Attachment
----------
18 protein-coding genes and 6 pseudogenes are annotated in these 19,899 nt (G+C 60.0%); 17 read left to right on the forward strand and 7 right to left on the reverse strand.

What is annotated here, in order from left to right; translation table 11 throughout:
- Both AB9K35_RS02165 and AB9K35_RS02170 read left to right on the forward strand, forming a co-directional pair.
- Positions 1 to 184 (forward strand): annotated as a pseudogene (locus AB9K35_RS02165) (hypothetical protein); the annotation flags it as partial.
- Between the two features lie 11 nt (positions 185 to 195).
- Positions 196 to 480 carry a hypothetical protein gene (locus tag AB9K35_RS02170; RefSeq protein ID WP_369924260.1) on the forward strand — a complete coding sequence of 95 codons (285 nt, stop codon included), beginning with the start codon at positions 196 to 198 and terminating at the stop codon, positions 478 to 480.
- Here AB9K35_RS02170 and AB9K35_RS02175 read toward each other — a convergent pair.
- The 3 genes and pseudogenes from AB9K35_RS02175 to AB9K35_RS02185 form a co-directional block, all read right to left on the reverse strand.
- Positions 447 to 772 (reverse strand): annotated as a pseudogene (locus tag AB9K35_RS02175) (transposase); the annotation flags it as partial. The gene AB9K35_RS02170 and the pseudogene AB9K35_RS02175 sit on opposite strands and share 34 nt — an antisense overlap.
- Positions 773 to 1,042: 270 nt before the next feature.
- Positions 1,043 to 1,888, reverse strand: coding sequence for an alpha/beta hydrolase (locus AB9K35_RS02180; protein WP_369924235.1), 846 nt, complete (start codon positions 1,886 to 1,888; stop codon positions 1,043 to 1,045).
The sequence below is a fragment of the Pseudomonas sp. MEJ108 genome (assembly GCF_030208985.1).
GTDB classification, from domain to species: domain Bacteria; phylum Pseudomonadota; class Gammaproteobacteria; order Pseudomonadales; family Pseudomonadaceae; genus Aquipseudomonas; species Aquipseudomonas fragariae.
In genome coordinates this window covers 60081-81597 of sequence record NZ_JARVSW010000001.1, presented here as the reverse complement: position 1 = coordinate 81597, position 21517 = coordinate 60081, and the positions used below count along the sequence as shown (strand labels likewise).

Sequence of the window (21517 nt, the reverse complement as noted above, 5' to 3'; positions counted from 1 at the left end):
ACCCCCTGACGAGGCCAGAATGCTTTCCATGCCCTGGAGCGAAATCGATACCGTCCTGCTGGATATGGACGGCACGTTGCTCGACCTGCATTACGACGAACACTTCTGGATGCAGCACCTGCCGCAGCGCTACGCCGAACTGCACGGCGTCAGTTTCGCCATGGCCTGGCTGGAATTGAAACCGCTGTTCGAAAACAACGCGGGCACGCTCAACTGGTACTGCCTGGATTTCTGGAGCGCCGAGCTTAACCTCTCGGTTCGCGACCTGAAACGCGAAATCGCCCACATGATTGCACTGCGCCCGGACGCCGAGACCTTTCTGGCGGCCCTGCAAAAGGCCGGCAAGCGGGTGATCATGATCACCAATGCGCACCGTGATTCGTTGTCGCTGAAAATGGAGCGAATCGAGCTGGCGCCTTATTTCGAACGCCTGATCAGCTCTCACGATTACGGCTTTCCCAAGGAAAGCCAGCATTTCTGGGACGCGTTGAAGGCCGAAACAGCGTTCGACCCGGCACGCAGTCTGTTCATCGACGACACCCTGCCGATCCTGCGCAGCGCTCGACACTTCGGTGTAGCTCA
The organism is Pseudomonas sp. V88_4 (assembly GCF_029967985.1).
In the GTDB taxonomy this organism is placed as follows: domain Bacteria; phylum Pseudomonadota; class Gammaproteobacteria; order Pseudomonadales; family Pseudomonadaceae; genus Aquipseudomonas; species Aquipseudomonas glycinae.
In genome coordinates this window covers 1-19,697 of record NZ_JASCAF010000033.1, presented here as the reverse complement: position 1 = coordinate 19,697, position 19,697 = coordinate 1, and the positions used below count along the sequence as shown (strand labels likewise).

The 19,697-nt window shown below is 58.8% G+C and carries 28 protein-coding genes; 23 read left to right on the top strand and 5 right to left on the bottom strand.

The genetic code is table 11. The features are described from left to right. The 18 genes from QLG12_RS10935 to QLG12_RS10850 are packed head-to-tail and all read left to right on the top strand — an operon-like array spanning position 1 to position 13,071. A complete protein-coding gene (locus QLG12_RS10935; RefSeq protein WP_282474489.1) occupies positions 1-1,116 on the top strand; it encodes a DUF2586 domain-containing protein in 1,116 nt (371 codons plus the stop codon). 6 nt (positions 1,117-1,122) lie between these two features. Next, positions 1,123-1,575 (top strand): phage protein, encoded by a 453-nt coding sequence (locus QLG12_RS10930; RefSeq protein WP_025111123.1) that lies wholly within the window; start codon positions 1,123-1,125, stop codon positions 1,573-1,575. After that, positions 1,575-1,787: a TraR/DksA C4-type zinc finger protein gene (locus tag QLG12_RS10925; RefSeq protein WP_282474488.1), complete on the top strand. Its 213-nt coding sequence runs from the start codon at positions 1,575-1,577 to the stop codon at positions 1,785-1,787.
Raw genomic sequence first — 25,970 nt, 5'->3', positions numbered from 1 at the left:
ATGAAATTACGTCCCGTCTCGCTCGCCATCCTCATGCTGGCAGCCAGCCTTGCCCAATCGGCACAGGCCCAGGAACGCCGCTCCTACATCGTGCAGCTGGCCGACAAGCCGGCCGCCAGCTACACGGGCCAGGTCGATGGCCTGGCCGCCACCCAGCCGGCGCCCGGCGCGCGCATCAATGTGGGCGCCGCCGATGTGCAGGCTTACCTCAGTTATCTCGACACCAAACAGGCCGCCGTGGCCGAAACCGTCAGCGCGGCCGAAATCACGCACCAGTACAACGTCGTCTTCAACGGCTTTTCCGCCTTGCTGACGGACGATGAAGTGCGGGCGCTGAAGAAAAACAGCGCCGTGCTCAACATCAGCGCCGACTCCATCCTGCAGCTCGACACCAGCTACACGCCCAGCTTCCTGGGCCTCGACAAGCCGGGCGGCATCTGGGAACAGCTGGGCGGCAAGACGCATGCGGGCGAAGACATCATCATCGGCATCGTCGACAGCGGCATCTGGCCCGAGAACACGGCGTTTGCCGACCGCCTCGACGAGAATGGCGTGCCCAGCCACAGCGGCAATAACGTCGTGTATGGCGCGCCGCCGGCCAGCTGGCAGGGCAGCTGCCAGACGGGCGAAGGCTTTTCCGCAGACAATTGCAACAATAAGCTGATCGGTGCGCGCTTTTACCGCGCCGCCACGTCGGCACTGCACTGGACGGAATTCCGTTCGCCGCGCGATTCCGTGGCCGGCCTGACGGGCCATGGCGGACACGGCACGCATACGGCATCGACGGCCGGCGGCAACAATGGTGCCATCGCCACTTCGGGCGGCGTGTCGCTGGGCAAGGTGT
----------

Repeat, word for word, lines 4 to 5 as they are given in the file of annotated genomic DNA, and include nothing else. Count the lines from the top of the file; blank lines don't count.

- Positions 1 to 184 (forward strand): annotated as a pseudogene (locus AB9K35_RS02165) (hypothetical protein); the annotation flags it as partial.
- Between the two features lie 11 nt (positions 185 to 195).